‘Who’s to Say?’: Katy Perry Discusses Her View of Truth on New Show
Celebrities and pop stars who struggle with mental health issues or promote therapy at their concerts is not a new concept to the media, but enduring a public therapy session apparently is. A new Vice TV series — called “The Therapist” — features Dr. Siri Sat Nam Singh who “sits down to speak with musicians from the world of rap, rock, pop, dancehall and EDM to discover what lies beneath their public personas.”
A relatively new show, the network has so far released 12 episodes of the first season. Siri, who facilitates the therapy sessions with the musicians, earned his Ph.D. in Depth Psychology from Pacifica Graduate Institute and has taken a variety of paths within the therapy field. From being “recognized internationally as a dynamic lecturer on Eastern spiritual philosophies and as a master teacher of yoga” to working “as a clinical director, supervisor, group facilitator, MAT Assessor, therapist and consultant,” the show depicts Siri as a man who has seen it all.
The episodes often open with an eerie clanging noise, almost indicating the start of a “round” before Siri kicks off the discussion with mental health questions directed at the musician sitting across from him. Guests have ranged from metal rockstar Corey Taylor to transgender-identifying singer Laura Jane Grace.
Each episode of the show averages 22 minutes until episode seven, where Siri sits down with popstar Katy Perry. Snippets from the 44-minute episode have been circling social media, as Perry depicts her two-faced life and shares about her faith. While I have never been drawn to reality TV, Perry’s discussion of this dual lifestyle and her interpretation of Christianity seized my attention.
Speaking in a third-person narrative, both Perry and Siri reference Katheryn Hudson (her birth name) and Katy Perry (her stage name). The popstar admitted that the person who gets more attention (Katy Perry), is “more a facade” than her real self. In true therapy fashion, Siri directs most of the conversation to how she developed this public persona while leaving 11-year-old Katheryn “underground.” Although at the beginning of the episode Perry attempts to credit her parents by saying that “they did the best job,” she often attributes her current problems to the experience of her youth and the “rigid” household she grew up in.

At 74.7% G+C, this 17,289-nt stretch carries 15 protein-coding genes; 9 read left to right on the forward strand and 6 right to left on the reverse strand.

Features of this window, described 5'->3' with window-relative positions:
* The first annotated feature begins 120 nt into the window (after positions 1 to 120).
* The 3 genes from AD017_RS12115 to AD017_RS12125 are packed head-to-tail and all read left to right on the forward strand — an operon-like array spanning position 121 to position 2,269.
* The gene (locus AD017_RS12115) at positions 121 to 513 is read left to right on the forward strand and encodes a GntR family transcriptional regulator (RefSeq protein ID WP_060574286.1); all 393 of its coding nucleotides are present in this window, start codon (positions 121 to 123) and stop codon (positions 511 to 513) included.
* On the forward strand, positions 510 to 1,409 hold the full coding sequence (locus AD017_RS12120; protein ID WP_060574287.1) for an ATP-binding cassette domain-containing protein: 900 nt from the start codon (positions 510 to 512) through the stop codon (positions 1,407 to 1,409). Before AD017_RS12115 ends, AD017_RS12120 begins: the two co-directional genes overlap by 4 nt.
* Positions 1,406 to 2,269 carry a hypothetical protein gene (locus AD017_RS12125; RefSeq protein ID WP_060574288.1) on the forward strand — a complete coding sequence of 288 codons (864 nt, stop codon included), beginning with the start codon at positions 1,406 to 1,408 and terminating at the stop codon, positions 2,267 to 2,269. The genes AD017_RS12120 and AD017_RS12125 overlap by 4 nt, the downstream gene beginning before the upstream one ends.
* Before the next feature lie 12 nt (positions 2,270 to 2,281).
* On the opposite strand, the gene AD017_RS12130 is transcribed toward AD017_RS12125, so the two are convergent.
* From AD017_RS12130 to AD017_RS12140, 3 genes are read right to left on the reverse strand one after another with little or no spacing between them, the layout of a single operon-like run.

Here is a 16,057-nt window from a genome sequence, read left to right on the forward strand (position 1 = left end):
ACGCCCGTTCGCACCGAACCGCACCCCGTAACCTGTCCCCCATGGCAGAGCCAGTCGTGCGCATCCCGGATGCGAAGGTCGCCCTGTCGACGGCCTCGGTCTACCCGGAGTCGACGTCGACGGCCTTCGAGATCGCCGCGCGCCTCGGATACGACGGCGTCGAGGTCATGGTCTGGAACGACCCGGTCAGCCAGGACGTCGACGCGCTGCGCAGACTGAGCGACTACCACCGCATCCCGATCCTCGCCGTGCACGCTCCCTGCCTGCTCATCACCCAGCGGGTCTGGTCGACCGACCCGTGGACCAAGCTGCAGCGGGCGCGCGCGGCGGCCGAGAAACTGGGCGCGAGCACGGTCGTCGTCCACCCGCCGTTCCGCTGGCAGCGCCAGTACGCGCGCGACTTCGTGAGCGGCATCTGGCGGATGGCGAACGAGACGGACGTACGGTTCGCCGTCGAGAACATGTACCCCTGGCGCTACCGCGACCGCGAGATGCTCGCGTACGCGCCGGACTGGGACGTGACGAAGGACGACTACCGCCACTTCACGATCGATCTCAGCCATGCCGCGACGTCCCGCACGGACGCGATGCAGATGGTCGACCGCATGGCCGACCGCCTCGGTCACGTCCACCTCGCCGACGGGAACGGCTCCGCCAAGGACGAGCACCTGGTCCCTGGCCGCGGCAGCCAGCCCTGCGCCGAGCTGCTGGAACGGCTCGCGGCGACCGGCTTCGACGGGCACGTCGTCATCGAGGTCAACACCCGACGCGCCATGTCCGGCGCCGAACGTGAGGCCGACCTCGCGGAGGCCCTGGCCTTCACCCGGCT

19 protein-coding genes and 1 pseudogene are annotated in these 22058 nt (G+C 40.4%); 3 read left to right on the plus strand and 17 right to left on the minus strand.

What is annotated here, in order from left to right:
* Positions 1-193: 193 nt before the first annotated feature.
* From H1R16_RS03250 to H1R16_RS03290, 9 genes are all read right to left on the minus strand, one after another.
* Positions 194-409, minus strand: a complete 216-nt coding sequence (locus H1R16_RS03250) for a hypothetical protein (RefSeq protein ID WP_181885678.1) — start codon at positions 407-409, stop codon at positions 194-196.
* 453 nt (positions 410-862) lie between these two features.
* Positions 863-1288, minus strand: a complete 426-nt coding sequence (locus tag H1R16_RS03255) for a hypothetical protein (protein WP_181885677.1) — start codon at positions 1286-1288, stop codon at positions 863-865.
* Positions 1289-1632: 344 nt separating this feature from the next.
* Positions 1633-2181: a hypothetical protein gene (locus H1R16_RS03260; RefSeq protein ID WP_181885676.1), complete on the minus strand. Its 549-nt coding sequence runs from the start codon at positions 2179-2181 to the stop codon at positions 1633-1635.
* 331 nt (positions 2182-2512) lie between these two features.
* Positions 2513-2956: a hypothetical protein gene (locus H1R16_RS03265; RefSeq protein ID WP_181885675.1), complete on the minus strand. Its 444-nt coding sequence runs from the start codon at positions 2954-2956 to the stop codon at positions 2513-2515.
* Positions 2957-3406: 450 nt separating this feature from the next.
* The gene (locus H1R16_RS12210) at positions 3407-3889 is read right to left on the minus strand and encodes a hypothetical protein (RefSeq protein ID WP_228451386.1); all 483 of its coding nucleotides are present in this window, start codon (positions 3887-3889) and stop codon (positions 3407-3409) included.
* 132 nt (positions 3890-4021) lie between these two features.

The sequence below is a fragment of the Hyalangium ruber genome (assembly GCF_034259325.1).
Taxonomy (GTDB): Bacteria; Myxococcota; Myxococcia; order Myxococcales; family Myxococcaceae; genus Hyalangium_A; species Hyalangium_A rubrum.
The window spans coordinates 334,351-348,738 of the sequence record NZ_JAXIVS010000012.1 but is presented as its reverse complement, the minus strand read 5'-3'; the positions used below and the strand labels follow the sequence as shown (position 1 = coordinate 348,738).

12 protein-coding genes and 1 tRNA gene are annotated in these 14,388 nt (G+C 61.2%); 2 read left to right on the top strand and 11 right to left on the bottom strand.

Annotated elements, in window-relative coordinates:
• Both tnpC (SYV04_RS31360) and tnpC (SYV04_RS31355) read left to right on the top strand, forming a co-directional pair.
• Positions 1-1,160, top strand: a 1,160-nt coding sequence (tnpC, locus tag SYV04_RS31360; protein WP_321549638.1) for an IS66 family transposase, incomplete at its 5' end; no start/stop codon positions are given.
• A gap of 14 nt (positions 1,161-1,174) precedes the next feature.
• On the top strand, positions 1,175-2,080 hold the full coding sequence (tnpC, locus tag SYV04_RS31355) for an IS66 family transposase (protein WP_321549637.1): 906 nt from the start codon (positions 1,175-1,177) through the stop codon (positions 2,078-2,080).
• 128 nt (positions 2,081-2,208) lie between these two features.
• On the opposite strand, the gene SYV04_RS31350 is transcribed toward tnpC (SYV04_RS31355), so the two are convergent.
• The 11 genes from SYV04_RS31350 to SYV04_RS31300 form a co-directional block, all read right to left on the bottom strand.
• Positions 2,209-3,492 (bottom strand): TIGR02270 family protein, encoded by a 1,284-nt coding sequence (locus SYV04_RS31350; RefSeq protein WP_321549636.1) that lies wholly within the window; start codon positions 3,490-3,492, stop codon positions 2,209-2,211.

“I grew up with a lot of born-again Christian beliefs, so I had likeminded people like that. I would say it was a bit of a bubble,” she shared. “It wasn’t always that easy, because it was very strict, and I was a very curious person. The curiosity sometimes wasn’t allowed because you had to have faith.” To that, Siri responded, “What I am hearing is that you had these … rules and ways of being in the world [which] may not have been in sync with who Katheryn really was, because she was curious.”
While their conversation seemed harmless for the first 30 minutes or so as they discussed Perry’s ongoing balance of her true self and the persona of a popstar “goddess” (according to Siri), I experienced internal tension when the therapist directed the end portion of their session to Perry’s belief in God.